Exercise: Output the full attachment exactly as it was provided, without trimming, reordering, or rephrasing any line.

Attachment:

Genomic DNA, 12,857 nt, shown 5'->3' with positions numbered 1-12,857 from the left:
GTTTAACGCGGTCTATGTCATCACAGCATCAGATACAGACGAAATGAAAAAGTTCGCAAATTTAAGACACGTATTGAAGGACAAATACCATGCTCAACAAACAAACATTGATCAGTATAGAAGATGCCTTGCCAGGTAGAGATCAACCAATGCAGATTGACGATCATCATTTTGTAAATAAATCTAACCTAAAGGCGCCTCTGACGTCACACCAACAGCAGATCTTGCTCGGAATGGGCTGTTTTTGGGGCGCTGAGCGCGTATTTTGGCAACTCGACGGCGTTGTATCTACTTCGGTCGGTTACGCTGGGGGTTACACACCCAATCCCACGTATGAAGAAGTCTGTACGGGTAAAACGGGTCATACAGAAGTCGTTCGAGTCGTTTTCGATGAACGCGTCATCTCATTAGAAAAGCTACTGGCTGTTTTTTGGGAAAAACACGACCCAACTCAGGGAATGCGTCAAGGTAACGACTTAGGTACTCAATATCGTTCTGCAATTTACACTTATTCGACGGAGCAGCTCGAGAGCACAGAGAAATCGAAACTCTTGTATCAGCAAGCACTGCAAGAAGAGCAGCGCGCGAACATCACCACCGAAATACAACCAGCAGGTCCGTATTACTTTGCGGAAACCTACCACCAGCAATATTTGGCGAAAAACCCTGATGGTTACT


Genomic DNA, 12,857 nt, shown 5'->3' with positions numbered 1-12,857 from the left:
GTTTAACGCGGTCTATGTCATCACAGCATCAGATACAGACGAAATGAAAAAGTTCGCAAATTTAAGACACGTATTGAAGGACAAATACCATGCTCAACAAACAAACATTGATCAGTATAGAAGATGCCTTGCCAGGTAGAGATCAACCAATGCAGATTGACGATCATCATTTTGTAAATAAATCTAACCTAAAGGCGCCTCTGACGTCACACCAACAGCAGATCTTGCTCGGAATGGGCTGTTTTTGGGGCGCTGAGCGCGTATTTTGGCAACTCGACGGCGTTGTATCTACTTCGGTCGGTTACGCTGGGGGTTACACACCCAATCCCACGTATGAAGAAGTCTGTACGGGTAAAACGGGTCATACAGAAGTCGTTCGAGTCGTTTTCGATGAACGCGTCATCTCATTAGAAAAGCTACTGGCTGTTTTTTGGGAAAAACACGACCCAACTCAGGGAATGCGTCAAGGTAACGACTTAGGTACTCAATATCGTTCTGCAATTTACACTTATTCGACGGAGCAGCTCGAGAGCACAGAGAAATCGAAACTCTTGTATCAGCAAGCACTGCAAGAAGAGCAGCGCGCGAACATCACCACCGAAATACAACCAGCAGGTCCGTATTACTTTGCGGAAACCTACCACCAGCAATATTTGGCGAAAAACCCTGATGGTTACT